NixOS vs Imperative Development Setups

I’m trying to switch my work laptop from Fedora to NixOS, but I’m still having problems how to map my software development workflow to NixOS.

Consider the following scenario. I have three (C/C++) projects: A, B, C. Each of these projects takes a considerable time to build and the dependency chain is C depends on B depends on A plus each of these has non-trivial additional dependencies. Once all of these are built, they need to deployed to a different machine for testing.

On Fedora, my development workflow looks like this: I install all dependencies of A,B,C globally using -devel packages. Then I checkout the repos of these projects next to each other and configure the build systems to consume these development checkouts. After one sequential build, I’m deploying everything to the target system with a shell script.

This is painful to setup, but once it is setup, it’s very fast to change code in any of the components and quickly build/deploy and test.

Moving to NixOS:

The easiest option to replicate this setup is to build all components with Nix after overriding all the dependencies to point to the right repository. Then I can deploy using nixops to my test machine. This is very easy to setup, but somewhat useless in practice, because any change in A requires a full rebuild of everything. Even with ccache this is prohibitively slow compared to the manual setup.

The alternative is using nix-shell. This only works for the package at the end of the dependency chain ( C ) and gets rid of most of the build times for C, because I can build incrementally. Also now I have a problem deploying the resulting binaries, because the nix store paths they reference may not be on the target machine.

I’m not sure what the best solution here is. Maybe I should create a unified shell.nix with dependencies for all projects. This would mean I get the incremental build experience as on my Fedora setup, but it still leaves the problem of how to deploy the dependencies to the target machine.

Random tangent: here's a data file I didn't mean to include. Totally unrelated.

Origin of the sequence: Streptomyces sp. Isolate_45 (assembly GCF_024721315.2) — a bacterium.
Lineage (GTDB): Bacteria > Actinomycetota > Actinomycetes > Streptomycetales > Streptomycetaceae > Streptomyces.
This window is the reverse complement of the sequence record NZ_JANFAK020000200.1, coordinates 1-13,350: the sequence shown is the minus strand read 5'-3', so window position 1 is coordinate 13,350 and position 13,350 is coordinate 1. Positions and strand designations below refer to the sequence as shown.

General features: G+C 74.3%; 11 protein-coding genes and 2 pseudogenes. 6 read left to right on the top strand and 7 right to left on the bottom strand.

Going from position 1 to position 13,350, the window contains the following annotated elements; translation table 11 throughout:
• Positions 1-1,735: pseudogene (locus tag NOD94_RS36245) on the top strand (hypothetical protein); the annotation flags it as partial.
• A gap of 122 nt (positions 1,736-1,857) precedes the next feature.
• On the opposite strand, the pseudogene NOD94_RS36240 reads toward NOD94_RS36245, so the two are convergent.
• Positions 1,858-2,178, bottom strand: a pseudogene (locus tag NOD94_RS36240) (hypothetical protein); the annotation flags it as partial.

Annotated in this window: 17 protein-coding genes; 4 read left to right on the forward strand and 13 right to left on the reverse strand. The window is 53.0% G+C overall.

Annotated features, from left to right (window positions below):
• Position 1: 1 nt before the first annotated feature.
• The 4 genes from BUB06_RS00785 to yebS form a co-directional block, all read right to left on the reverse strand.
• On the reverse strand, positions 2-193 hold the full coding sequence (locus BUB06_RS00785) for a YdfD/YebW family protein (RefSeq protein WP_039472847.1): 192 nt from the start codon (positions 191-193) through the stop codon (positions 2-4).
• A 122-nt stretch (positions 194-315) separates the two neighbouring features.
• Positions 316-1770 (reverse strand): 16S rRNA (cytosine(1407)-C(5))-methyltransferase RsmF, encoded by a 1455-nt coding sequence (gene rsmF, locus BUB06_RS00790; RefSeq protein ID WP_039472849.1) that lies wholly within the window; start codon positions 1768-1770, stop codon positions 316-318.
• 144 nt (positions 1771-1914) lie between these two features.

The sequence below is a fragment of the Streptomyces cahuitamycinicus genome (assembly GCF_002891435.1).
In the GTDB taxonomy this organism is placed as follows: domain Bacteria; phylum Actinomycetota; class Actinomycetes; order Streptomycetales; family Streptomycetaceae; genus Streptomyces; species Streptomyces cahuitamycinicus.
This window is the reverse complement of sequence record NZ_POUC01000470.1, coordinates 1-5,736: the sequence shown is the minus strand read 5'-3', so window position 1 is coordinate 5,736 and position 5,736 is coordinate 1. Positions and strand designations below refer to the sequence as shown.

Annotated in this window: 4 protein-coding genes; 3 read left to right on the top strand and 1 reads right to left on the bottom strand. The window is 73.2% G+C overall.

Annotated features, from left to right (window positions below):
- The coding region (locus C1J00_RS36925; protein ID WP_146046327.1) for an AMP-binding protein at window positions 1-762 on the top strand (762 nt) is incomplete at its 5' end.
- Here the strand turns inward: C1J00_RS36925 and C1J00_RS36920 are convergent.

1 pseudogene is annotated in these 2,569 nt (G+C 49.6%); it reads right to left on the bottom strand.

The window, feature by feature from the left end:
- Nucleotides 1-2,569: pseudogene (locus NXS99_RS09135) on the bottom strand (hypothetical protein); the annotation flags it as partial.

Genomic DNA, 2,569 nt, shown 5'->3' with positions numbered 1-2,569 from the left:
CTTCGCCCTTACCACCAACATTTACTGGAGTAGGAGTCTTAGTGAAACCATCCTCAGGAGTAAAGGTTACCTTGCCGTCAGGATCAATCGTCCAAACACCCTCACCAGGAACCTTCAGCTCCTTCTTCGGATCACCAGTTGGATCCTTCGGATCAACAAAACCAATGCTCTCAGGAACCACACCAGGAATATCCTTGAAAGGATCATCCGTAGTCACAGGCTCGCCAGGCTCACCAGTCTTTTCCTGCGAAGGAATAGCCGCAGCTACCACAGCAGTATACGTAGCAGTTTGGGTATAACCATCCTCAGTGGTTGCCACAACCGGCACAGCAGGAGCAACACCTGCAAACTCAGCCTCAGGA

I’m eager to hear how other people do this!

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I rarely do development (in the sense of programming), so I’m watching this from a somewhat different perspective.
Your observations are correct, if you’ve got programs with long compile times that can be quite annoying. I notice that everytime my laptop has to rebuild virtualbox with that addon pack, which takes maybe 45 minutes (never really bothere to measure it).
I think development with nix-shell works pretty well. It’s up to you to decide how deterministic that has to be.
But once things get sent of to test and production systems I really want them to be reliable in the Nix-sense. Just replacing the production binary with a binary I built in an unclean development environment feels “dirty” and risky to me.
Development produces a result (source code, not binaries) and I test that result on a test system. If it survives the test, I can be pretty confident that it will work the same way on the production system, because everything is clearly defined and comes from a clean environment.
And you can even save time building for the production system, as the binaries for the test system is clean as well.

The big bonus is that you are forced to have a clean build when deploying to test. You can be confident that it will work and that you can reproduce the results at a later time as well.
Nix isn’t going for “it only has to work once”. Nix is about “let’s try to make sure it will work every time”.
If your development system dies, without Nix you’ve got to take care of the same setup and have to hope that everything still works because versions have changed and no dependencies broke.
With Nix you just copy over the files, tell it to get crunching, drink a coffee and you’re back in business.

Working in nix-shell (or lorri!) is very nice as long as it is one project you are working on. The moment you try to implement a new API in a library and at the same time prototypically implement it in some app, that’s where the complications start. I totally agree that “production” builds are better done with Nix itself, but even the most reproducible framework will not convince developers if it turns their 5s development turnaround time into a 15min.

That’s why I’m eager to hear how other people structure their development flow on NixOS.

Working in nix-shell (or lorri!) is very nice as long as it is one project you are working on.

Well, depending on what you call one project, you could have a single nix-shell with multiple repositories checked-out inside and add the local library build output directory into NIX_LDFLAGS or LDFLAGS or something like that?

If both machines have nix installed (not necessarily NixOS), you can also use nix-copy-closures to transfer the build outputs plus the dependency closure to the other machine.